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Gareth's Tips, Tools, and Shop Tales - Issue #26

It's that time of the year. The holidays are upon us and you know what that means? Gift guides, givea
Gareth's Tips, Tools, and Shop Tales - Issue #26
It’s that time of the year. The holidays are upon us and you know what that means? Gift guides, giveaways, and contests. This year’s newsletter contest is simple. Send me your best tip. I will choose three and mail you signed copies of my book, Tips and Tales from the Workshop (and a few other goodies). I will also publish your tips in the newsletter (and may eventually publish some of the other submissions). I will pick the winners on Dec 13 and send out the books on the 14th. International entries will have to pay balance of postage costs.

Molding and Casting a Discontinued Plastic Part
Stretching and breaking air bubbles.
Stretching and breaking air bubbles.
On the Smooth-On YouTube channel, Milo demonstrates how to mold and cast difficult-to-replace plastic parts, in this case, a tail light lens cover that’s no longer available. There are many great molding and casting tips here. Above, Milo shows how greatly elongating the distance of the pour helps to stretch and break any air bubbles in the mold mix. One thing shown that I think is misleading is the size of the mold box. I’ve been told by other molding and casting pros that you really only need about 1" of mold material around your object. Smooth-On is obviously trying to push their product here.
Dividing Up Intimidating Projects
This weekend, I finished a project for my girlfriend, putting together a flat-packed 5-drawer chest with dozens (and dozens) of parts and hundreds of pieces of hardware. We’ve all been there. I did the assembly over three days and that reminded me of how much more pleasant a daunting project can be when you take your time and divide up your work sessions. If I’d done this in one 5-hour session, I know I would’ve gotten tired, frustrated, and cranky. Doing it in three sessions made it relaxed, pleasant, and a fun project to do with (and for) my sweetheart.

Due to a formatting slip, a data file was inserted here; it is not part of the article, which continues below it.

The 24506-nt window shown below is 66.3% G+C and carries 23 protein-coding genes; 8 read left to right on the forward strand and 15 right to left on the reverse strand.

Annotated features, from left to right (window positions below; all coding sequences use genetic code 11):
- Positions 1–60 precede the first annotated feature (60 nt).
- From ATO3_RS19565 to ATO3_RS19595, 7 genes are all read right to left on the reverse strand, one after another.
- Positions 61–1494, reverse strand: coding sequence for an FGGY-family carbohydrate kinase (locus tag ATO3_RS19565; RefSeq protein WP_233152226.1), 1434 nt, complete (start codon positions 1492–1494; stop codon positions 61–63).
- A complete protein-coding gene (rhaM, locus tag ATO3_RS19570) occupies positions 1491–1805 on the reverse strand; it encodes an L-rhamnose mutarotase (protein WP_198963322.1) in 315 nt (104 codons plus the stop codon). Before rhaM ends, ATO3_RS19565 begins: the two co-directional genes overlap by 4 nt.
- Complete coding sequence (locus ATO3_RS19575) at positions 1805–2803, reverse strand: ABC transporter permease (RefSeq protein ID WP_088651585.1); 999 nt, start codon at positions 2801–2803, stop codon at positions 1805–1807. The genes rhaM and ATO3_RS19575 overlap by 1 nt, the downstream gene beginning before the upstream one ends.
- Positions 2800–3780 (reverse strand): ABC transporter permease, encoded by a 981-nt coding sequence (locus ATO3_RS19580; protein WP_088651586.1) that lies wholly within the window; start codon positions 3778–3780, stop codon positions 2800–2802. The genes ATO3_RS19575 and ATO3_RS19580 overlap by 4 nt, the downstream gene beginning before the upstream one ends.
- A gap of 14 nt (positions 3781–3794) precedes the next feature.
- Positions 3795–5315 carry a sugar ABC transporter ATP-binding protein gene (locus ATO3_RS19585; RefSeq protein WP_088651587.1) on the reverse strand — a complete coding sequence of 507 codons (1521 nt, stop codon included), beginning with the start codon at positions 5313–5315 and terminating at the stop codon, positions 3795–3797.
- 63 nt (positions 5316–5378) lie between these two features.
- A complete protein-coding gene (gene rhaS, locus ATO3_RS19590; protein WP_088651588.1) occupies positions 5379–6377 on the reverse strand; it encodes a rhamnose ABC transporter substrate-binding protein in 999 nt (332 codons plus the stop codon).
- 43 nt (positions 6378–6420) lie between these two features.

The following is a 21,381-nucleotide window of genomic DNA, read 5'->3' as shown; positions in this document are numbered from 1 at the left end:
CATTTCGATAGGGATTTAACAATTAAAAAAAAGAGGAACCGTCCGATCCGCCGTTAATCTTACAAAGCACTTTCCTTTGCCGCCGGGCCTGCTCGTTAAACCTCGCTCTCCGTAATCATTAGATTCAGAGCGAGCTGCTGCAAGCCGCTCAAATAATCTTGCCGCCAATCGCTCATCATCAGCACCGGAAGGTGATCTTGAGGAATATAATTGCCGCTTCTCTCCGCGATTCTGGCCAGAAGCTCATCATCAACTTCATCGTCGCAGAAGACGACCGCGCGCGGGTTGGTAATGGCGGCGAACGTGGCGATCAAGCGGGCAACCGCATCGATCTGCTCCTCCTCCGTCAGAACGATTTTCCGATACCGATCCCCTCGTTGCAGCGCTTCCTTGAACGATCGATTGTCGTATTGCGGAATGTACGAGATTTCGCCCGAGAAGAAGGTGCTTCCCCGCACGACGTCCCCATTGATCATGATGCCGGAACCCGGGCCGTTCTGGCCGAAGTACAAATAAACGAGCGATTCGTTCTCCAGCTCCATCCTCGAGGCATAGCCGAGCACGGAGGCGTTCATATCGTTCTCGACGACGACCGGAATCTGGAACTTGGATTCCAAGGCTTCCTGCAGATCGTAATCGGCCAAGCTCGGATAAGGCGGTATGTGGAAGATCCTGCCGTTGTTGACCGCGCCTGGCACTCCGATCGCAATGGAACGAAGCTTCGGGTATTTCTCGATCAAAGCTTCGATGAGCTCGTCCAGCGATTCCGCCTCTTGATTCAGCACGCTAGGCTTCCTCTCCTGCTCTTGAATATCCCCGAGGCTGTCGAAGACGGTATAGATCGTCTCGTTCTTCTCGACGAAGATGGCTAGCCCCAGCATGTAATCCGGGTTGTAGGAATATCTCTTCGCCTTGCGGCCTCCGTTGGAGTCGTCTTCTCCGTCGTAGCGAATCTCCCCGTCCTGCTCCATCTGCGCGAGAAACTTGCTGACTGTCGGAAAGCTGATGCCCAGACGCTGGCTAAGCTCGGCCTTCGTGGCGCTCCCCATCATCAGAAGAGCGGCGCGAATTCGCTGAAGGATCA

Marking Your Nailing Target
Worth the few seconds it takes to mark the width of your target board.
Worth the few seconds it takes to mark the width of your target board.
Working on the above chest of drawers, on the first few drawer bottoms, I tried to eyeball the width of the particle board drawer back beneath and one of the nails curved and came through the back piece. It’s often hard to guess the width of the underlying board you’re trying to hit and particle board is particularly dense (and these nails were super cheap), so nails bending and breaking the surface is a real hazard. I stopped, measured and marked the width of the underling board, and all was fine from there.
Art and Engineering Need Each Other
My pal, Steven Roberts, the “high-tech nomad,” dropped a quote many years ago that has become a central pillar of my approach to thinking and creating: “Art without engineering is dreaming. Engineering without art is calculating.” Similarly, the cyberneticist Gregory Bateson talked about the need for a balance of “rigor and imagination” in one’s endeavors. Too often, I think there’s a tendency to overdevelop one of these muscles and not the other. I started out on more of the dreaming side of things and have spent much of the last three decades learning to balance that with a deeper, hands-on understanding of the physical sciences side of things. Where do you fall in this mix? What part of this equation do you need to work on?
Laser Printing Circuit Boards
Using a laser printer and silver adhesive to create circuits.
Using a laser printer and silver adhesive to create circuits.
There are a number of ways to create non-etched printable circuits using conductive ink and laser or ink jet printers. Here is a method by maker Rich Olson from a few years ago that uses a laser printer and silver conductive single-part heat-cure epoxy. Rich has detailed notes of the process on his website.
Toys!
Who knew they still had a print catalog?
Who knew they still had a print catalog?
I recently ordered from American Science and Surplus online and it came with a paper catalog. I had no idea they still printed one. I love print supply catalogs and miss them. The SciPlus catalog is always a treat, with fun, silly headlines and product descriptions, and all sorts of surplus items, toys, tools, and gag gifts. I used to buy most of my Christmas gifts from this catalog. I might do that again this year. BTW: I bought the $99 Testors Airbrush Kit that was surplused at $24.50. Don’t bother. It’s GARBAGE.
The Maker's Muse
When life gives you lemons... [spotted on FB with no attritution]
When life gives you lemons... [spotted on FB with no attritution]
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Gareth's Tips, Tools, and Shop Tales

Gareth's Tips, Tools, and Shop Tales

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